The EPA also recently issued a Notice of Proposed Rulemaking of SNAP Rule 23, listing new refrigerant alternatives that included low-GWP A2Ls for the commercial and residential air conditioning and commercial refrigeration sectors. While the EPA cannot require businesses to replace HFCs with these new low-GWP alternatives, it has paved the way for the industry to introduce these new refrigerants to these important sectors.
Rule 608 of the Clean Air Act requires the EPA to regulate the maintenance and servicing of equipment using ozone-depleting refrigerants. The rule “prohibits knowingly venting or releasing ozone-depleting or substitute refrigerants in the course of maintaining, servicing, repairing or disposing of appliances or industrial process refrigeration.” After the 2016 election but before President Trump was sworn into office, the EPA issued a rule that updated Rule 608 to include HFCs.
In February 2020, however, Andrew Wheeler, the EPA Administrator, signed the rule titled, Protection of Stratospheric Ozone: Revisions to the Refrigerant Management Program’s Extension to Substitutes. This rule reversed the 2016 rule, which extended 608’s coverage to HFCs. According to AHRI, “This action does not rescind the applicability of the other 40 CFR Part 82 Subpart F provisions that were extended to substitute refrigerants, such as the sales restriction and technician certification requirement, safe disposal requirements, evacuation requirements, reclamation standards, and requirement to use certified recovery equipment. Likewise, this action does not affect the requirements for appliances containing ozone-depleting refrigerants.”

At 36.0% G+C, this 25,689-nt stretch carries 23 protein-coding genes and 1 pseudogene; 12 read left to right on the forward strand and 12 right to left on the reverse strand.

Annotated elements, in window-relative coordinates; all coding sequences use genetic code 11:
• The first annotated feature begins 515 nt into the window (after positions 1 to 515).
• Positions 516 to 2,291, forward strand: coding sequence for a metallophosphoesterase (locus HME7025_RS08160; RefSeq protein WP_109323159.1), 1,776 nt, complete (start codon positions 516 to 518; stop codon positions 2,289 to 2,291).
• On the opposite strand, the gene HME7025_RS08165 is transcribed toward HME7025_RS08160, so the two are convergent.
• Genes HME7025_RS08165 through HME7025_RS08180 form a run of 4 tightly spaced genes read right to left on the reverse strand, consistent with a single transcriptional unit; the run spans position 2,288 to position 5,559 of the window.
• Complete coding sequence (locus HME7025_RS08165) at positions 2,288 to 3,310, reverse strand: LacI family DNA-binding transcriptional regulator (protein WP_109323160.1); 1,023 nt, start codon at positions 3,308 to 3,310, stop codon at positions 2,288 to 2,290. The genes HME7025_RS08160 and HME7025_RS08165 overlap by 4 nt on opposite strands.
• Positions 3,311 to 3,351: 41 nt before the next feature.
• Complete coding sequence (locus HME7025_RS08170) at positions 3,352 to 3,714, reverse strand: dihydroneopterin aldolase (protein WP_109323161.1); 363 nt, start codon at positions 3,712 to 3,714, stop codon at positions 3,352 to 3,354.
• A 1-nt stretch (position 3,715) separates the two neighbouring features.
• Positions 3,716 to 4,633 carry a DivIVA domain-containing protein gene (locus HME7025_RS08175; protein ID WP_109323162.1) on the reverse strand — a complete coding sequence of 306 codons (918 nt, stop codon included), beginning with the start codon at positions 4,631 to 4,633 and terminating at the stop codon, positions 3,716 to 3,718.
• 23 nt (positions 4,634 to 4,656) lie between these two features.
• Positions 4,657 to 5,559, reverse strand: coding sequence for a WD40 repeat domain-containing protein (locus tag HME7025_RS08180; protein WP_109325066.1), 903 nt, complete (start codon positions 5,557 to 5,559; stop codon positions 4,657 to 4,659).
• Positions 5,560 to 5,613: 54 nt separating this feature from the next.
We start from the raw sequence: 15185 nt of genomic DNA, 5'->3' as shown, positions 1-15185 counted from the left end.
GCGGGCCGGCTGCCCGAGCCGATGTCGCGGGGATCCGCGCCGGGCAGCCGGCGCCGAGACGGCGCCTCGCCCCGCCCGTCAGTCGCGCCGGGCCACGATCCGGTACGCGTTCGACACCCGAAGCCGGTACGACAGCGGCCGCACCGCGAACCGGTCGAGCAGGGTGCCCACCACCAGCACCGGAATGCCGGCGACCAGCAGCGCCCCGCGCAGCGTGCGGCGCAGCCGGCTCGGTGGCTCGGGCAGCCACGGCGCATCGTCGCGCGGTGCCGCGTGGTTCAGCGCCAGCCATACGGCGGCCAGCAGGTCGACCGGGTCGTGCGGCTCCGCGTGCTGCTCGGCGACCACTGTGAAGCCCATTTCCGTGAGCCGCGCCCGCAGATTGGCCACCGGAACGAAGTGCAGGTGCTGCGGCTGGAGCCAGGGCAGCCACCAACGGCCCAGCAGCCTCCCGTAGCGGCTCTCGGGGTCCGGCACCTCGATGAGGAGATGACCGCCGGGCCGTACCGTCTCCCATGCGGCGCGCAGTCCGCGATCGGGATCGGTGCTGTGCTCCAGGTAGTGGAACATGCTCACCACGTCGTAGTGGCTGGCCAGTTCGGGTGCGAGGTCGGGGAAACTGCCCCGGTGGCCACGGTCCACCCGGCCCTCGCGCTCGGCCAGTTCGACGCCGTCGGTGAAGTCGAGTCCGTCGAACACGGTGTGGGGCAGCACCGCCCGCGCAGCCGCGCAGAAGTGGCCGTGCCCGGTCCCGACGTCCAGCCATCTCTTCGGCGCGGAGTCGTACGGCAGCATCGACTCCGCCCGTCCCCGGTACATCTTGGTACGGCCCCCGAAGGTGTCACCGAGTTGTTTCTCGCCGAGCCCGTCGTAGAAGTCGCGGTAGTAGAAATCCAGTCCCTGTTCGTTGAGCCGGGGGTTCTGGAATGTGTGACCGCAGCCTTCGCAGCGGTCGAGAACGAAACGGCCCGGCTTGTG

Due to the lack of action on the federal level, states are stepping in to push the phasedown agenda. The U.S. Climate Alliance is a group of 24 states and Puerto Rico that pledged to implement policies that advance the goals of the Paris Climate Agreement after the United States withdrew. The Climate Alliance represents 55 percent of the U.S. population and an $11.7 trillion economy and several of these states have included HFC regulations as part of their climate plans. California, Washington and Vermont have already adopted phasedown plans based on the proposed SNAP rules while Connecticut, Delaware, Maryland, New Jersey and New York are in various stages of adopting regulatory programs.
Unsurprisingly, California is setting pace for the Climate Alliance states in its aggressive regulations of HFC refrigerants. The California Air Resources Board, or CARB, is the state agency charged with developing the regulations and it is guided by California’s commitment to reduce greenhouse gas emissions from HFCs by 40 percent by 2030 compared to a 2013 baseline. Thus, California is writing HFC phasedown rules that go beyond those laid out in SNAP Rules 20 and 21 and put it on a pace 5-10 years ahead of the Kigali phasedown schedule: